Capetown 2010

If I said ‘Capetown 2010’, would you know what I’m talking about? [no connection to the World Cup]

It is the Third Lausanne Congress on World Evangelization running from 18-25 October.The first was in Lausanne in 1974 and the second in Manilla in 1989.

The official blurb states:

Cape Town 2010, held in collaboration with the World Evangelical Alliance, will bring together 4,000 leaders from more than 200 countries to confront the critical issues of our time – other world faiths, poverty, HIV/AIDS, persecution, among others – as they relate to the future of the Church and world evangelization.

I’ve more than a passing interest in evangelicalism (I teach a MA course on it, have written a book about it, and teach at an evangelical institution), it’s safe to say that Capetown 2010 is a big deal in the evangelical world.

Lausanne 1974 was of huge significance. While I was much too young to know anything about it at the time 🙂 it played a major role in reconnecting evangelism and social action in a re-shaped, less fundamentalist, and more culturally engaged evangelicalism – a trend that is still being worked out today in emerging, missional and incarnational conversations about church and mission.

As a young Christian I found myself identifying with the Lausanne Covenant and for the first time getting a sense of the global nature of the church. John Stott, played a key role and I grew up as a Christian reading his books.

As stated above the big issues this time are different. Most participants are rightly from where most Christians are – the Global South. There will be more laity; more women. The topics will revolve around issues of globalisation, other world faiths, HIV/AIDS / training leaders and so on.

I confess to an innate scepticism about many Christian conferences & events. I wonder how much actual impact many of them have after the buzz of a day or two.

But Capetown 2010 is a unique event with a unique capacity to bring together men and women leaders from all over the world; to think through together both beforehand, during and after, the challenges of reaching the world with the gospel and about issues that increasingly affect us all. It’s worth checking out resources already available and ones that will become available.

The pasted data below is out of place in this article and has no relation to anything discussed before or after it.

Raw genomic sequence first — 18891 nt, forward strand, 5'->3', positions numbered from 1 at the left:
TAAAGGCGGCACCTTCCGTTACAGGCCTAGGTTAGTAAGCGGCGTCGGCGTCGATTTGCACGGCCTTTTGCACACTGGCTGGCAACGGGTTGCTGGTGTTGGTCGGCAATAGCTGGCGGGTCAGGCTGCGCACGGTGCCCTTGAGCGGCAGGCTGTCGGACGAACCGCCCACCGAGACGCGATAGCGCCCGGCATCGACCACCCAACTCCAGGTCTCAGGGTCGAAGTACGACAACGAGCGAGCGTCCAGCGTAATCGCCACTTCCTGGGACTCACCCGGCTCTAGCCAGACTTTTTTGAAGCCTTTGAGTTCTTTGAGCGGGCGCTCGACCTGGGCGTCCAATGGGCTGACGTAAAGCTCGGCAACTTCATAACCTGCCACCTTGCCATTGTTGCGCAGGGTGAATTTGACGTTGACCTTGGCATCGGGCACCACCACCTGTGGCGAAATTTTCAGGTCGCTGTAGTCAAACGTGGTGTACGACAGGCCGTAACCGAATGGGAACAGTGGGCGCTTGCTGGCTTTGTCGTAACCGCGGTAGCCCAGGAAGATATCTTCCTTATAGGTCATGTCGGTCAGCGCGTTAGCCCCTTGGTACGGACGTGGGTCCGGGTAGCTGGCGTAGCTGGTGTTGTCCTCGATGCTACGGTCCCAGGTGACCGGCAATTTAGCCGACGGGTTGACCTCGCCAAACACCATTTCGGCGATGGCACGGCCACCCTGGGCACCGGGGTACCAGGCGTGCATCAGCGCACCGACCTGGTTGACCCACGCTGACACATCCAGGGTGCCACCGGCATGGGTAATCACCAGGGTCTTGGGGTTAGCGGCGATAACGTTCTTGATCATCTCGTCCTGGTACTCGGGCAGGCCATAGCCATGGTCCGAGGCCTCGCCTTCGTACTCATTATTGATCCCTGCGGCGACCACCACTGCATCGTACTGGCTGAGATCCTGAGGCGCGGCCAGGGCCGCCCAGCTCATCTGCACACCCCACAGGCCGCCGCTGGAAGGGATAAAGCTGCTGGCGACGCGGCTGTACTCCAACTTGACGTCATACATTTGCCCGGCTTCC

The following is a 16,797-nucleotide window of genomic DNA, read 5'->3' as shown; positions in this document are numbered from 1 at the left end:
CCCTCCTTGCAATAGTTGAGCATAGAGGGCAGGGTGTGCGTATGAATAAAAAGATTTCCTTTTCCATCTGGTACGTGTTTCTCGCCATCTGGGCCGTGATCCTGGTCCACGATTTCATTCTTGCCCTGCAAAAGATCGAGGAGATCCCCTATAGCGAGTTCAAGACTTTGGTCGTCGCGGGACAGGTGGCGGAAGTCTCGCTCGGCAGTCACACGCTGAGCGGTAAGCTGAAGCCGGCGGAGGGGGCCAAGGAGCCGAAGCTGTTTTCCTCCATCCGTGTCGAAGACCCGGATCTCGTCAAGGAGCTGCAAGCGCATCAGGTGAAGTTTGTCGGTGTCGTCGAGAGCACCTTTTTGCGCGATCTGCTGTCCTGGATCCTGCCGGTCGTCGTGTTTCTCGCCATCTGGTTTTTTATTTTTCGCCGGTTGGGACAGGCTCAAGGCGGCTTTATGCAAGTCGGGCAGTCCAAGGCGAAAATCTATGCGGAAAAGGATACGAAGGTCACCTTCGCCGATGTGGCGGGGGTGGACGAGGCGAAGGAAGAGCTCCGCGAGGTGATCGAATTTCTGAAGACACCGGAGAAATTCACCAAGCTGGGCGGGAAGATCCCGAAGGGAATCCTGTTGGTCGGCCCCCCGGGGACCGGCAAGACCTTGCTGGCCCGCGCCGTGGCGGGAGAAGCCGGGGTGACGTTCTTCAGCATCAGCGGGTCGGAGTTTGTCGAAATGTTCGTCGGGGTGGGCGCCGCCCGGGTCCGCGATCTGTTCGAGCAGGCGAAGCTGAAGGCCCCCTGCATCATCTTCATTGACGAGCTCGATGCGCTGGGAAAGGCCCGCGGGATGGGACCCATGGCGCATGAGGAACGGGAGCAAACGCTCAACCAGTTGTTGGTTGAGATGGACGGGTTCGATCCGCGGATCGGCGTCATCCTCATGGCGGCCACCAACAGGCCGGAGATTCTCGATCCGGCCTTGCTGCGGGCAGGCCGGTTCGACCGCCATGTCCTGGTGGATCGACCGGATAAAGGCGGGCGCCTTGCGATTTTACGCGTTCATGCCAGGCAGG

It’s also an event worth praying for. Chris Wright is the chairman of the Lausanne Theology Working Group. Back in February I asked him about Capetown in our interview. His words can be a good guide as to what to pray for:

You are chair of the Lausanne Theology Working Group and are involved in the upcoming global congress in Capetown in October 2010. What are some of your hopes for that congress?

Lausanne, of course, is committed to world evangelisation, that is in its bloodstream. I would hope that Capetown will result in many positive partnerships among people who are committed to the gospel and living the gospel in the world. I hope that Capetown will continue to affirm the holistic and integral understanding of mission that is there in the Lausanne Covenant – that evangelisation is not just preaching, it is also living and demonstrating; it is words and works. I also hope that Capetown will have an energising effect on Christian community, that it will give people a fresh sense of the importance of sharing the gospel with the world and that there are huge needs in the world that we need to be exposed to. There are millions of people who have never even heard of Jesus; that there are millions of people who have no part of God’s Word in their own language. There are enormous realities of the needs of the lost world of those who do not yet know Jesus that I hope that Capetown will inspire the church take up.

My other hope for Capetown is that evangelicals will be willing to take a self-critical look at themselves and hear the prophetic word of Jesus to ‘Repent and come back to me’. For unless God’s people are living in God’s ways and look a little more Christ-like, then what is the world supposed to want become Christian for? We can’t be bad news and preach good news. We actually have to be the good news that we are preaching. If we are going to share Jesus with the world we have to be like Jesus and that includes loving our neighbours as ourselves, loving our enemies, non-retaliation, humility, seeking justice, compassion for the poor – all the things the Bible tells us we ought to be doing.

The Church has got to be the church?

Yes, that’s right. One of the phrases of Lausanne is ‘The Whole Church Taking the Whole Gospel, to the Whole World’ which is a wonderful slogan (which is not unique to Lausanne). The difficulty is that it can make the church just like the postman. If the postman who delivers the letter to your door was committing adultery the night before, to you that does not matter as long as you get the letter.  However, the church is not just a delivery boy for the gospel, the church is supposed to be the embodiment of the gospel. We are to be a reconciled community of fallen sinners who have come to love one another through the Lord Jesus Christ. The quality of life of the church is to be a demonstration of the gospel alongside the delivery of the gospel.

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